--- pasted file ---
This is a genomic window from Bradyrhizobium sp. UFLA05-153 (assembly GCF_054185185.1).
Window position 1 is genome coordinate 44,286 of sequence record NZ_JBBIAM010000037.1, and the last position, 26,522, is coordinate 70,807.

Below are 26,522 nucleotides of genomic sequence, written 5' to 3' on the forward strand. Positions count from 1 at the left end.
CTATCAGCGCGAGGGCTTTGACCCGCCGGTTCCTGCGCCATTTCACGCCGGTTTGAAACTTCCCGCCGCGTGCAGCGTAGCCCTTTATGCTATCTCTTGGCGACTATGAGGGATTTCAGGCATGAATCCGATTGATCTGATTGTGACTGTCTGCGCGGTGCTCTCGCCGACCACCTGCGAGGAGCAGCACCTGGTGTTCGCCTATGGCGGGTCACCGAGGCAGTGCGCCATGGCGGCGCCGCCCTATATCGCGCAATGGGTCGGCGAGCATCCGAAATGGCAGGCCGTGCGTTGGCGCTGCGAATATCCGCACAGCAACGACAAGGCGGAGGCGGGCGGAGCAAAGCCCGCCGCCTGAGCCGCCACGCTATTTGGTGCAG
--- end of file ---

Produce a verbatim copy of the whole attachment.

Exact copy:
This is a genomic window from Bradyrhizobium sp. UFLA05-153 (assembly GCF_054185185.1).
Window position 1 is genome coordinate 44,286 of sequence record NZ_JBBIAM010000037.1, and the last position, 26,522, is coordinate 70,807.

Below are 26,522 nucleotides of genomic sequence, written 5' to 3' on the forward strand. Positions count from 1 at the left end.
CTATCAGCGCGAGGGCTTTGACCCGCCGGTTCCTGCGCCATTTCACGCCGGTTTGAAACTTCCCGCCGCGTGCAGCGTAGCCCTTTATGCTATCTCTTGGCGACTATGAGGGATTTCAGGCATGAATCCGATTGATCTGATTGTGACTGTCTGCGCGGTGCTCTCGCCGACCACCTGCGAGGAGCAGCACCTGGTGTTCGCCTATGGCGGGTCACCGAGGCAGTGCGCCATGGCGGCGCCGCCCTATATCGCGCAATGGGTCGGCGAGCATCCGAAATGGCAGGCCGTGCGTTGGCGCTGCGAATATCCGCACAGCAACGACAAGGCGGAGGCGGGCGGAGCAAAGCCCGCCGCCTGAGCCGCCACGCTATTTGGTGCAG